An opening portion 37, through which the fingers of the person handling the electronic cassette 12 can pass, is formed in the self-standing leg 17. A person can grasp the self-standing leg 17 by passing his/her fingers through the opening portion 37.

One end portion of the self-standing leg 17 is rotatably connected, and is a connected end portion. The connected end portion is connected to the outer edge portion of the housing 20. A recess 23 for accommodating the self-standing leg 17 is formed in the central portion of the housing 20.

The self-standing leg 17 is accommodated in the recess 23 by rotating the free end portion that is the other end portion toward the recess 23 with the connected end portion being the center of the rotation.

The self-standing leg 17 can be used as a grasping portion by rotating the self-standing leg 17, that is accommodated in the recess 23, by 180° for example and moving it toward the side opposite the recess 23. As shown in FIG. 9, a person passes his/her fingers through the opening portion 37 of the self-standing leg 17 and grasps the self-standing leg 17, and can carry the electronic cassette 12.

The electronic cassette 12 can be made to stand on its own by rotating the self-standing leg 17, that is accommodated in the recess 23, by 90° for example such that a side surface 17A of the self-standing leg 17 is positioned on the same plane as the side surface 20B of the housing 20, and, as shown in FIG. 8, placing the side surface 20B of the housing 20 and the side surface 17A of the self-standing leg 17 downward.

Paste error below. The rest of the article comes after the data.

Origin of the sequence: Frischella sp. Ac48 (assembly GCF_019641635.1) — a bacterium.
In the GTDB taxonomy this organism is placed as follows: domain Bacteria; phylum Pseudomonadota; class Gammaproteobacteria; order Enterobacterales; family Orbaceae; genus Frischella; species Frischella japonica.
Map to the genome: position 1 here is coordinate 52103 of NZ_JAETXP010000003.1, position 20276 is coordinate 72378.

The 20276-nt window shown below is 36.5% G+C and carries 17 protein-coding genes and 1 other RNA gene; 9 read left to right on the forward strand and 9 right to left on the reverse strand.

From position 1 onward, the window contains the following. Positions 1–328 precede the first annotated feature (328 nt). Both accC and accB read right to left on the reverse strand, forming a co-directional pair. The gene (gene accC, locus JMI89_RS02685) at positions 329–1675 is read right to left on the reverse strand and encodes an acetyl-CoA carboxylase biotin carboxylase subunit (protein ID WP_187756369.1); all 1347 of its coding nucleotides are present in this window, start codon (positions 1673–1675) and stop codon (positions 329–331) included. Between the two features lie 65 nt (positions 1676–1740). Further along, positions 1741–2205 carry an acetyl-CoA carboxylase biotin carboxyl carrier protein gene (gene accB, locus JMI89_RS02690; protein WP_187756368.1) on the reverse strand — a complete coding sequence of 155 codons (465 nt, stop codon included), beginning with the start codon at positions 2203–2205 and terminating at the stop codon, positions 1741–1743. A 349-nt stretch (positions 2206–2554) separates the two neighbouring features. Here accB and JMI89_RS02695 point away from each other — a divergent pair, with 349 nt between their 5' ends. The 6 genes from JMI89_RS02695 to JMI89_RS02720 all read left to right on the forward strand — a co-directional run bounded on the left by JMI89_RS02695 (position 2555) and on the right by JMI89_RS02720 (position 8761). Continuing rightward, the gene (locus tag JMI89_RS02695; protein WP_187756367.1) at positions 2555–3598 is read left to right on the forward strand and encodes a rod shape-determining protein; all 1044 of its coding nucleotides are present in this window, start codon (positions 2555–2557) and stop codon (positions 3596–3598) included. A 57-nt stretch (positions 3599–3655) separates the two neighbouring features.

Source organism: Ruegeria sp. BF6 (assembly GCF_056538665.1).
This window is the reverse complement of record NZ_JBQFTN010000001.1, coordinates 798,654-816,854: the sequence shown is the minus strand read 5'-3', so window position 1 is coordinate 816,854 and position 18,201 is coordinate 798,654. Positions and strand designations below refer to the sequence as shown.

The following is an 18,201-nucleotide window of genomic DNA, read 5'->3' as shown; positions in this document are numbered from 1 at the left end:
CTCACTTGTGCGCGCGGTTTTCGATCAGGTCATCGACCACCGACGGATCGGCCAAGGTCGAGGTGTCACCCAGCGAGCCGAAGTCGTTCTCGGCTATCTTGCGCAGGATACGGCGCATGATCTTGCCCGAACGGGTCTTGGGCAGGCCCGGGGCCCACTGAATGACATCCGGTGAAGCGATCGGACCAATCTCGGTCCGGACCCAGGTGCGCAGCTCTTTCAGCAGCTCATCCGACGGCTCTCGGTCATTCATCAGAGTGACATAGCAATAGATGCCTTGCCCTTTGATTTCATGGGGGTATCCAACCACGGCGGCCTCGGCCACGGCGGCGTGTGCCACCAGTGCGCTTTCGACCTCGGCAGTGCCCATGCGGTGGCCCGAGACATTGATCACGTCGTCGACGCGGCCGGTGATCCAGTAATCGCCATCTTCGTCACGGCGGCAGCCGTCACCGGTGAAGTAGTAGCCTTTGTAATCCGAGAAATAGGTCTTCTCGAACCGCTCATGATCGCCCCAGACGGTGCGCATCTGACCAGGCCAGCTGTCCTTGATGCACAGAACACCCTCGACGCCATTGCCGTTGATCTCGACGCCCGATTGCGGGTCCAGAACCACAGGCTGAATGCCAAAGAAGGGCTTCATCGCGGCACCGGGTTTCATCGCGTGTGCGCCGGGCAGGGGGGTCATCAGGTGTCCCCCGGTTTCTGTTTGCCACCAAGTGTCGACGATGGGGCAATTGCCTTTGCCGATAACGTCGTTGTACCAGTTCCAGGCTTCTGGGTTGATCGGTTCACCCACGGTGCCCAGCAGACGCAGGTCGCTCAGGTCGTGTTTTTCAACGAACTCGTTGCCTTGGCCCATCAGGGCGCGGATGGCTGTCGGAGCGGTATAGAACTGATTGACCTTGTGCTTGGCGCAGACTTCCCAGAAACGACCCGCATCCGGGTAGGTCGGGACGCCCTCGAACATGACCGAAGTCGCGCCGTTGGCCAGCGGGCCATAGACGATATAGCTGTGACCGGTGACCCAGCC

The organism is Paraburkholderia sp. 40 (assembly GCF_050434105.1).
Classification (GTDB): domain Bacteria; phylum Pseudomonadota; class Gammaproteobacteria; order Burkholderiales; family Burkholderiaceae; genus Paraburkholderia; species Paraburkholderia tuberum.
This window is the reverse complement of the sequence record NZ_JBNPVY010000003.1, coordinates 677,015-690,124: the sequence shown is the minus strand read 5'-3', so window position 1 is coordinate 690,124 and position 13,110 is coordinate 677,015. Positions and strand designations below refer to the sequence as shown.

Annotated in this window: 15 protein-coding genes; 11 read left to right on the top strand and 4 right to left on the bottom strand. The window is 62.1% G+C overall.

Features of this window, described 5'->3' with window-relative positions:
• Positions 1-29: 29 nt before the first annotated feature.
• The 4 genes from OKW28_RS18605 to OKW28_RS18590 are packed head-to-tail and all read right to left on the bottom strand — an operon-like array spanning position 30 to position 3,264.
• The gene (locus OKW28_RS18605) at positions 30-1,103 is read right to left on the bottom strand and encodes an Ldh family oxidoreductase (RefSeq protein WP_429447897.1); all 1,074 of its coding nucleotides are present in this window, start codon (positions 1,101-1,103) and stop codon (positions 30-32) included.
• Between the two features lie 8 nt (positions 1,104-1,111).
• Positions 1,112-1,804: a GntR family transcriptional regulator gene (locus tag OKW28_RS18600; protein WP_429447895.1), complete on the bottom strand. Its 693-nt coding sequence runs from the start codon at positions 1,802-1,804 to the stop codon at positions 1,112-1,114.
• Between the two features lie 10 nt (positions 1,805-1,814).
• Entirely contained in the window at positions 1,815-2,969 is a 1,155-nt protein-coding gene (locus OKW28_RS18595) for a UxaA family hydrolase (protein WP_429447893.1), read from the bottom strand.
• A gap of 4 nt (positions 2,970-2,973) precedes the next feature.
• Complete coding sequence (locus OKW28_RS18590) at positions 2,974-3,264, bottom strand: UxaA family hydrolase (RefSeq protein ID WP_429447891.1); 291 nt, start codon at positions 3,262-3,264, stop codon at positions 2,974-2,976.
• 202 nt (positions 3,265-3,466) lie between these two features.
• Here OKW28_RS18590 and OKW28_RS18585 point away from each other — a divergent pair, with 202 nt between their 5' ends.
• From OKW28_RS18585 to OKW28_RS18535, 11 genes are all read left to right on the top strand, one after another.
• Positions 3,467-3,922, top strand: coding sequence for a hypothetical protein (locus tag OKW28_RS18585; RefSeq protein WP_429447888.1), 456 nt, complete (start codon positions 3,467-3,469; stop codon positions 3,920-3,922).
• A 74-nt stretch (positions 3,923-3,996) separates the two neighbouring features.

In accordance with the above-described aspect of the present invention, the antenna is provided at the structural member that is disposed at the outer side of the housing. Therefore, the distance between the antenna and electronic parts and the like, that structure the radiation detecting section accommodated within the housing, can be ensured, and thus, the effects of the electromagnetic waves of the antenna on the electronic parts can be reduced.

Further, because the antenna is provided at a structural member that is integral with the housing, there is no need for additional parts, and the device structure is compact.

Accordingly, in accordance with the above-described structure, the effects of the electromagnetic waves of the antenna on the electronic parts can be reduced, without the device being made larger.